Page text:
This video (click on photo to view) for Favourite Sons’ track “Pistols and Girls” features artist and former auction curator and Contemporary and Urban Art Specialist at Phillips de Pury & Co., Alex Smith. Much like this video, Smith’s work can be seen as at first jarring, but compelling, as Smith playfully and smartly works to blend seemingly dissimilar elements.
The scope of Smith’s work includes collaborations with an array of other artists, curation of various exhibits across the east coast, as well as, obviously, his own artwork. Now he’s a freelancer, based primarily out of his studio in Bushwick. What kind of stuff (besides the video) does he do to warrant such an urban bohemian-yet-sustainable lifestyle you ask? Let’s take a gander.
In 2005, Alex Smith curated a Pittsburgh exhibit called â€œRoll Rampant and Freeâ€, essentially, a series of skate ramps that were used both by skaters and visual artists. Here, Smith seemed to be playing with the ideas about what he deems as the â€œephemeral nature of [the] performative [act]â€ of skateboarding and the general conception that many types of â€œstreet artâ€ are impermanent vis-Ã -vis a tangible physical structure with a practical, urban planning-y purpose.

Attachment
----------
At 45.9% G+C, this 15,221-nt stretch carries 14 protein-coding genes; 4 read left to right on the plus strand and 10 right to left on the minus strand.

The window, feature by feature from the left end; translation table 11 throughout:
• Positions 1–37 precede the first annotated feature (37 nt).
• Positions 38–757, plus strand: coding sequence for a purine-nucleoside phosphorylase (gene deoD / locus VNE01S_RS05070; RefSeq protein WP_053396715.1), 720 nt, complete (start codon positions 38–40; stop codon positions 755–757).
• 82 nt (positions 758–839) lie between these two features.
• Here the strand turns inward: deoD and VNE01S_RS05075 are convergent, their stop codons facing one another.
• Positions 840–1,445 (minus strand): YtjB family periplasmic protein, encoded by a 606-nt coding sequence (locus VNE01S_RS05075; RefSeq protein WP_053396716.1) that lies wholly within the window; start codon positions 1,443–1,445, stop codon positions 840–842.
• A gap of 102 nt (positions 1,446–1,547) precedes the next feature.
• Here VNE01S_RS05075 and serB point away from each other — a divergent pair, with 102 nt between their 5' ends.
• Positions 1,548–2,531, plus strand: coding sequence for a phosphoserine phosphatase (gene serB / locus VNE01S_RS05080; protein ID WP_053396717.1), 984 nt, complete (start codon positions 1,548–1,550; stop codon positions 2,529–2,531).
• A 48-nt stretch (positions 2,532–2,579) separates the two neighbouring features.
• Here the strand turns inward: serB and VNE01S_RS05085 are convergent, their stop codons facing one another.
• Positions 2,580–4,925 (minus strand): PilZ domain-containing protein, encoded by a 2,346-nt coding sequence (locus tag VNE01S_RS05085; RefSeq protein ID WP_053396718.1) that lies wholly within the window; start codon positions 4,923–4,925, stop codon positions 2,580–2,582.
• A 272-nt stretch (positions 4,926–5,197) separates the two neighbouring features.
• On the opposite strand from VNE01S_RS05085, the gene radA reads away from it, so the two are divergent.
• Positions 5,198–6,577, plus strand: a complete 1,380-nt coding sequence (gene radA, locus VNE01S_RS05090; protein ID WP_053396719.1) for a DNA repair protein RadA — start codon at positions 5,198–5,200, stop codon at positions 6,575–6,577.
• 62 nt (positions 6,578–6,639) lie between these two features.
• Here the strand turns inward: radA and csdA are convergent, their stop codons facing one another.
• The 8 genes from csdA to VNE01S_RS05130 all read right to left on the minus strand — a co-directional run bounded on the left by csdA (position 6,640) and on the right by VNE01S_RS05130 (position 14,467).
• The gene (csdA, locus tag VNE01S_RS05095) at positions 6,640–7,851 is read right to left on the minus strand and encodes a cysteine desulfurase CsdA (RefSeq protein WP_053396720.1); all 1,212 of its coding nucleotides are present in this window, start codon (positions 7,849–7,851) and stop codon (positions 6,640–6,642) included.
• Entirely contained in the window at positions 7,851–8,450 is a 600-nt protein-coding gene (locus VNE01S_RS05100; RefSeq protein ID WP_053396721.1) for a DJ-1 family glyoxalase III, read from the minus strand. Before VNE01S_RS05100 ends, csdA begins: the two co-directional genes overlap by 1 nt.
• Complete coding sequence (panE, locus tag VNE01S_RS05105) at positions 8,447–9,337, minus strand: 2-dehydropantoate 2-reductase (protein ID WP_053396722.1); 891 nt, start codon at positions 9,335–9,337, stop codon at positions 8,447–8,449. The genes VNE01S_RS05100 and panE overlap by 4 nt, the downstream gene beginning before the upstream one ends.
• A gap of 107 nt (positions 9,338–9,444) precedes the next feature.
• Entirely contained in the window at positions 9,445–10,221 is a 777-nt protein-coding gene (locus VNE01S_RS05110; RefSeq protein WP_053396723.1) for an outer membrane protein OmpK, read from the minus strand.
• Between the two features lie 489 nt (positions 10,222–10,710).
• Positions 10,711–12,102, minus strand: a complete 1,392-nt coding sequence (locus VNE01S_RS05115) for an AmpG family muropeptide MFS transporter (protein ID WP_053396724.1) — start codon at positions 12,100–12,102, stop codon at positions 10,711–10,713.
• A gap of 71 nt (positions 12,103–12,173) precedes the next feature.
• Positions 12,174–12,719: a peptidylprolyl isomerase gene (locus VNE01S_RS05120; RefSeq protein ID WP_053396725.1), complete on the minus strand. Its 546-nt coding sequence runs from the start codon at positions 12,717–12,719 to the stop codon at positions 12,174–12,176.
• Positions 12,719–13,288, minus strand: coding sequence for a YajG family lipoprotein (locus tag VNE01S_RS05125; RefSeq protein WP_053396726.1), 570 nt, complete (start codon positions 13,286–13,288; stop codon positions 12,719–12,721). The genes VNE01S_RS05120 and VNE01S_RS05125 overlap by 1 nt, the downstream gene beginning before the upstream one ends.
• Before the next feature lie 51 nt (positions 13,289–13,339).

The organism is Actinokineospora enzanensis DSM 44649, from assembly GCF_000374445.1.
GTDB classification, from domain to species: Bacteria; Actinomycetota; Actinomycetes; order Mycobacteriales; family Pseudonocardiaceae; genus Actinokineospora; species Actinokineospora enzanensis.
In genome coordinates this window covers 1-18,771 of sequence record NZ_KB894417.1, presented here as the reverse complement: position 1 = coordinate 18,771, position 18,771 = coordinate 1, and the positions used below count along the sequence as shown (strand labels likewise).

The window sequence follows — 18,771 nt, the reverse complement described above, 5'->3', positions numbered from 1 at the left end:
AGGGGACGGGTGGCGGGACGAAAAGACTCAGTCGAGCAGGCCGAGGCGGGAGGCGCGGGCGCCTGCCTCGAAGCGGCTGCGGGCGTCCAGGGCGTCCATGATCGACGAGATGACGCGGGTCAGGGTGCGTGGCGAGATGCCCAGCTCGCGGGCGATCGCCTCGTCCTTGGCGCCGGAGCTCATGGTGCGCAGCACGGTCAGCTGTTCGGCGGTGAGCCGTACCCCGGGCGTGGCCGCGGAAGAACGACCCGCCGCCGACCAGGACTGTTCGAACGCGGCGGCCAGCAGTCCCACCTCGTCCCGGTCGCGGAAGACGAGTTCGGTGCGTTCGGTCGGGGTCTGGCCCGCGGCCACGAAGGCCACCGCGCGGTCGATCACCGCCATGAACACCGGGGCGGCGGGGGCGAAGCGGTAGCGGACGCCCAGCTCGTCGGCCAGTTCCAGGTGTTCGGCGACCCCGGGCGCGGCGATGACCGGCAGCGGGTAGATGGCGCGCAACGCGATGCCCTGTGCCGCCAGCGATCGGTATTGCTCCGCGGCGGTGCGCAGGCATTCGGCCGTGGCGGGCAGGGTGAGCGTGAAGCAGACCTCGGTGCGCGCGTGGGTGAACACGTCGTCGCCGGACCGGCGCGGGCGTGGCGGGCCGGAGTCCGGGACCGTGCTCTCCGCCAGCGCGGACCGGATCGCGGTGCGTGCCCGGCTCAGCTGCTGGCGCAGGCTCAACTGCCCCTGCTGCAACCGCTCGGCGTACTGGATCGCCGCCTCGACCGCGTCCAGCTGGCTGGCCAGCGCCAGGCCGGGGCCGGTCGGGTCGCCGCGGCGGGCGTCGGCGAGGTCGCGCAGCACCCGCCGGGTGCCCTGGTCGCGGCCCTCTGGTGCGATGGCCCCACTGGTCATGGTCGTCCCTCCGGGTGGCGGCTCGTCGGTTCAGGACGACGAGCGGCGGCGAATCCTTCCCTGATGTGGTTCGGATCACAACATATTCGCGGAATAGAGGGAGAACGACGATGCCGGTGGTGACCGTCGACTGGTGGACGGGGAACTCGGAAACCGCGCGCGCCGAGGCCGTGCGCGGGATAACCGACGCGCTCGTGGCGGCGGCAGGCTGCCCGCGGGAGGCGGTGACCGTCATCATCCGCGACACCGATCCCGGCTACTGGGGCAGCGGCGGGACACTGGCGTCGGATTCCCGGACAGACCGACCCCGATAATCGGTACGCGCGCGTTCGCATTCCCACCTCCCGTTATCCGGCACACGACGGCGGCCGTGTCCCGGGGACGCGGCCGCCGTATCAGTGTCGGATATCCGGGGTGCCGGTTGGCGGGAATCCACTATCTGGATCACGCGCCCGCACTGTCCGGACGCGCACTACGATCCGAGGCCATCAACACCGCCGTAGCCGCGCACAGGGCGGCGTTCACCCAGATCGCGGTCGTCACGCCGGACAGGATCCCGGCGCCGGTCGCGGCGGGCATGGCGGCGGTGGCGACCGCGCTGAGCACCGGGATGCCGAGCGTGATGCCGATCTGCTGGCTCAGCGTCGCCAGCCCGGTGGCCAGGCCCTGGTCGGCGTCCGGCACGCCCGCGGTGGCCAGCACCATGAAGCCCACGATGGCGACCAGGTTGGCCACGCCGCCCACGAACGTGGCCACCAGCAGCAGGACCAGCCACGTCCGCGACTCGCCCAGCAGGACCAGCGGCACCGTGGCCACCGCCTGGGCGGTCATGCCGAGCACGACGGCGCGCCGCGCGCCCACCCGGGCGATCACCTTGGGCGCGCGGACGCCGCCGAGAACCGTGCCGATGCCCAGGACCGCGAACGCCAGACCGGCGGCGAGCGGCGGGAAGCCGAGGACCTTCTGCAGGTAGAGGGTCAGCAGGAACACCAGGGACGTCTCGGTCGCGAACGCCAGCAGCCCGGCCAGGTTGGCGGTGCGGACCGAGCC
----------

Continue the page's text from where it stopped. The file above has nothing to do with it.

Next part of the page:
Urban and street art seems to be one of the main areas of focus in Smith’s artistic vision. In this Flavorpill article, he and freelance consultant and former editor in chief of Tokion magazine, Ken Miller, discuss the definition of Urban Art. Smith asserts here that:
Graffiti is urban but urban is not graffiti. Urban [art] has quickly become the umbrella term for anything with even the loosest ties to and origins with graffiti and street art. I think the corporations (and perhaps the auction houses) are the easiest ones to blame for this. It’s a convenient blanket term that has become frequently misused of a certain graphic style, and as a byproduct [the term] has been stigmatized by many of the artists associated with it.
Then there’s Smith’s other, more grotesque and spectacular type of work. The 2004 Pittsburgh Smith-curated exhibit â€œDaydream Nationâ€, a protest of Bush-led America and the Iraq War, lends us some clues into many of Smith’s various installation, sculptural, design, collage, and photography pieces like these below from his website. Again here Smith’s work is humorous and cheeky, but, there’s a certain sinister and more visceral undertone to this side of his work. That website I linked, by the way, includes everything Smith has ever done since childhood. Wowzers.
Like Smith’s self-aware and self-constructed â€œknightâ€ character in the music video, Smith’s collection of work can be shrewd and actually, kind of depressingâ€¦but in the most playful and enjoyably resonant way.